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Founded in 1904 and headquartered in Farmington Hills, Michigan, USA, the American Concrete Institute is a leading authority and resource worldwide for the development, dissemination, and adoption of its consensus-based standards, technical resources, educational programs, and proven expertise for individuals and organizations involved in concrete design, construction, and materials, who share a commitment to pursuing the best use of concrete.
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Home > Publications > International Concrete Abstracts Portal
The International Concrete Abstracts Portal is an ACI led collaboration with leading technical organizations from within the international concrete industry and offers the most comprehensive collection of published concrete abstracts.
Title: Pape Sand Grading Improves Mass Concrete
Author(s): Thomas B. Kennedy
Publication: Journal Proceedings
Appears on pages(s): 141-151
Keywords: no keywords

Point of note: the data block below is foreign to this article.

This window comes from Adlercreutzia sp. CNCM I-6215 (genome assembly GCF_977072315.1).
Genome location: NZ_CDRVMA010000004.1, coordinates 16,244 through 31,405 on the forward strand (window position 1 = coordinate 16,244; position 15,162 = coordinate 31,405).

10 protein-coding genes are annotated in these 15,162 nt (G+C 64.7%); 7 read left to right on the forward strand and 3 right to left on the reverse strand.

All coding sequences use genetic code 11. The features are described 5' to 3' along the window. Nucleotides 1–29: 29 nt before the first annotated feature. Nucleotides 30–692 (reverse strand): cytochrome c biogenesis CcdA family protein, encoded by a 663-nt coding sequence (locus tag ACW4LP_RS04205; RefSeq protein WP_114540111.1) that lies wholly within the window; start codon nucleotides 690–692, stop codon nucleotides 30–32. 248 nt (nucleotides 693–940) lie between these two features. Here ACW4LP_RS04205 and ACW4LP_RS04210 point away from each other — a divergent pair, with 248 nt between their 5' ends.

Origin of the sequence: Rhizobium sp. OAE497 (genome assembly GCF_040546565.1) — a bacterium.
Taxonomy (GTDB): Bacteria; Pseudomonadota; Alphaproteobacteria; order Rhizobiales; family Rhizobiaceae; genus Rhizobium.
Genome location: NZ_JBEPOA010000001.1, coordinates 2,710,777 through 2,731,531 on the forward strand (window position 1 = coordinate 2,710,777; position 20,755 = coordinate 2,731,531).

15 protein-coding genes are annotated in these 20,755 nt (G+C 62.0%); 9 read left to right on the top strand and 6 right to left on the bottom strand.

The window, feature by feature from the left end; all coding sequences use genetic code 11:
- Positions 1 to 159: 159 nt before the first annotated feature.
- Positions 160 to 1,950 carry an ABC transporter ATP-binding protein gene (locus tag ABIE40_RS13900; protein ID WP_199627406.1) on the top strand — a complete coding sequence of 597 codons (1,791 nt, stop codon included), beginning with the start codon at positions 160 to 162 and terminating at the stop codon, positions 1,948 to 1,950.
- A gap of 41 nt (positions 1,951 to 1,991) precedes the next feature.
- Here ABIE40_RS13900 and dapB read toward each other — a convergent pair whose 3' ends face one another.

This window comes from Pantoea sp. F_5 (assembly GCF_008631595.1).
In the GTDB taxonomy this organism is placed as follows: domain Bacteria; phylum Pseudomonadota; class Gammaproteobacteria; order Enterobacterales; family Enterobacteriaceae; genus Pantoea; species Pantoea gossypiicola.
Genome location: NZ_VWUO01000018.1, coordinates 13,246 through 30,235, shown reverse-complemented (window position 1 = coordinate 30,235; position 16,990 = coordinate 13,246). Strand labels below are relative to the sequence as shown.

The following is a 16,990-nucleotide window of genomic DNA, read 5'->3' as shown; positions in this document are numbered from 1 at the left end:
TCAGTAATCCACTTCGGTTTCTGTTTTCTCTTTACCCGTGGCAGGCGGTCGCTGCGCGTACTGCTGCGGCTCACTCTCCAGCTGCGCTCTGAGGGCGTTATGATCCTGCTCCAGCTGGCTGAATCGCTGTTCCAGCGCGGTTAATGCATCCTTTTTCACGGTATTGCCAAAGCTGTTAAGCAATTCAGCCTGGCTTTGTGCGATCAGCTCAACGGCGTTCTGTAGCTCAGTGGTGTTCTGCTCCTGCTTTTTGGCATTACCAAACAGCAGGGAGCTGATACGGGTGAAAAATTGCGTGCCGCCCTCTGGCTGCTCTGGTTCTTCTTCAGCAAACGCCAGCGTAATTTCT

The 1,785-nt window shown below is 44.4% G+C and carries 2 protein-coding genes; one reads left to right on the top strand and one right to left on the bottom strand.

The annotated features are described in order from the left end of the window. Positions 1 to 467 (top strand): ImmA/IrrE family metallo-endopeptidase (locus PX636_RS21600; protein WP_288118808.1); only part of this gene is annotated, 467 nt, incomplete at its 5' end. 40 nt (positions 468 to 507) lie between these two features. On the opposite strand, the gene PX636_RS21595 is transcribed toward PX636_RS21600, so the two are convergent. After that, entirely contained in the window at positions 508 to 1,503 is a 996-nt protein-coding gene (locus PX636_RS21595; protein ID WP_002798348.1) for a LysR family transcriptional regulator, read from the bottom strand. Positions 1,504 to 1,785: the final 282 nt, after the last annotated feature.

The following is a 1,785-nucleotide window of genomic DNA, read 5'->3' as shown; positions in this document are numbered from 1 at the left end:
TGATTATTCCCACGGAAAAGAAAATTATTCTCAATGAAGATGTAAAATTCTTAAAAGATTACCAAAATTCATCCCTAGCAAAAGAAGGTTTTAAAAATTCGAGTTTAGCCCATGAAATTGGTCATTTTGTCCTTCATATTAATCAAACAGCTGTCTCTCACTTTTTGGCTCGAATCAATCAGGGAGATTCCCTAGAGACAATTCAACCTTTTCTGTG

Abstract:Two series of concrete mixtures were designed using 6-in. traprock coarse aggregate and eight separate gradings of natural sand ranging in fineness modulus from 3.60 to 1.35. Tests were made of the plastic concrete, and specimens were cast for tests of compressive strength, resistance to freezing and thawing, and drying shrinkage. Both series of concrete mixtures had a cement content of 2.5 bags per cu yd; one had a normal air content - 4 1/2 = 1 1/2 percent in the portion of the mixture passing the 1 1/2-in. sieve. Tests indicate that good durablity in freezing and thawing can be obtained within the normal air content range with fineness modulus between 2.50 and 2.90. With increased air content, however, the fineness modulus range can be increased to extend from 1.58 to 3.24. Compressive strength was generally affected adversely by increased air content, but not to a serious degree. Drying shrinkage was less with normalair content mixes than with high air content mixtures. It was least when a fineness model of 2.52 was used, little difference being apparent between the high and normal air content mixes with this fineness modulus. The air-entraining mixture requirement increased greatly as the fineness modulus of the sand decreased. The water ratio also intended to increase with decreeasing fineness modulus.
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